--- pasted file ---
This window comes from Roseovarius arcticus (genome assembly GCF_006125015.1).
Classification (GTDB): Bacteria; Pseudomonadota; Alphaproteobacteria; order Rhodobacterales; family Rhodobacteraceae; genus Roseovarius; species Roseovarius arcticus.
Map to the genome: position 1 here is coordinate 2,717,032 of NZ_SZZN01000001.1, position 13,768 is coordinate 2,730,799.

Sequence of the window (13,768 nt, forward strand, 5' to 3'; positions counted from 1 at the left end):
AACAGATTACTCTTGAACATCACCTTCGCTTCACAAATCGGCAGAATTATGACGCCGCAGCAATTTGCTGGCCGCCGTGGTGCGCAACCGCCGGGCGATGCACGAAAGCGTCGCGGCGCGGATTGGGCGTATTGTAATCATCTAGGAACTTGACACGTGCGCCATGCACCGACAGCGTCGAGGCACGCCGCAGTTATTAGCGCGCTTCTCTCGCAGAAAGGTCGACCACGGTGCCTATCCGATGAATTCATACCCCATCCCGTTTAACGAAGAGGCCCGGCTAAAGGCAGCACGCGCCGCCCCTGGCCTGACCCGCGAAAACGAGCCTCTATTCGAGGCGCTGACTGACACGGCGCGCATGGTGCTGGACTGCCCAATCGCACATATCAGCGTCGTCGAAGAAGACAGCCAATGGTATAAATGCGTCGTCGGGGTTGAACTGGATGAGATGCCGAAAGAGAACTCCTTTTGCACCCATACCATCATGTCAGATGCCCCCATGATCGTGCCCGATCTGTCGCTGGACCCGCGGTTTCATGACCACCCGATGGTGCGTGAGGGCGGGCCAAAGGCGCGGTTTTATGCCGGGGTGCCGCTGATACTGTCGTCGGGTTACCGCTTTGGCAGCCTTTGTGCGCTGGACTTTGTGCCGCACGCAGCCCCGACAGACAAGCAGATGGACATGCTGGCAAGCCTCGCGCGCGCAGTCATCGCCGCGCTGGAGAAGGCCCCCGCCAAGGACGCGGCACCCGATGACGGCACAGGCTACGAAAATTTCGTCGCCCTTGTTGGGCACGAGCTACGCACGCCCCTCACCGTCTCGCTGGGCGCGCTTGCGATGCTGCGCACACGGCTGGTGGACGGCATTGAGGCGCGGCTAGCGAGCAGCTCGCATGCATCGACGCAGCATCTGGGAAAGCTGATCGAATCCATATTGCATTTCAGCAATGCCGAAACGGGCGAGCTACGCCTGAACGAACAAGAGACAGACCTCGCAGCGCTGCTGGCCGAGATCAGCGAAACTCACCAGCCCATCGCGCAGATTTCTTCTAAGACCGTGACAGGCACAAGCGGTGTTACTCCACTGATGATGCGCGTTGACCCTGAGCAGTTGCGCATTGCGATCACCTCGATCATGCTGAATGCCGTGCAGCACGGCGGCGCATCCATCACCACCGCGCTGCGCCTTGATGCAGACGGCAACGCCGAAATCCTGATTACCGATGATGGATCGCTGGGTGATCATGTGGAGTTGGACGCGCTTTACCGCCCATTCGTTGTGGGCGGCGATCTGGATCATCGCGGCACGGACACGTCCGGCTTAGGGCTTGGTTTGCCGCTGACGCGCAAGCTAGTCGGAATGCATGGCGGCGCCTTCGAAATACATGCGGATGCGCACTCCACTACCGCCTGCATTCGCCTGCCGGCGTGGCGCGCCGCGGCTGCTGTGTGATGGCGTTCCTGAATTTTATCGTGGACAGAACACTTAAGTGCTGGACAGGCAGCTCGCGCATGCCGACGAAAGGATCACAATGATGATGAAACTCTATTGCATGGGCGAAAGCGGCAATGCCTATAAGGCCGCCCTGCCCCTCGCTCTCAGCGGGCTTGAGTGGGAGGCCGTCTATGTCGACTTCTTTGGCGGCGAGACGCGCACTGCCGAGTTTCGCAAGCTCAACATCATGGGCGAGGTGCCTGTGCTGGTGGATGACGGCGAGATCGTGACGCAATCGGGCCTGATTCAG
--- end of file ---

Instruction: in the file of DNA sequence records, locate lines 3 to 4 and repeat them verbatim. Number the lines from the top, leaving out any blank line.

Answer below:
Map to the genome: position 1 here is coordinate 2,717,032 of NZ_SZZN01000001.1, position 13,768 is coordinate 2,730,799.

Sequence of the window (13,768 nt, forward strand, 5' to 3'; positions counted from 1 at the left end):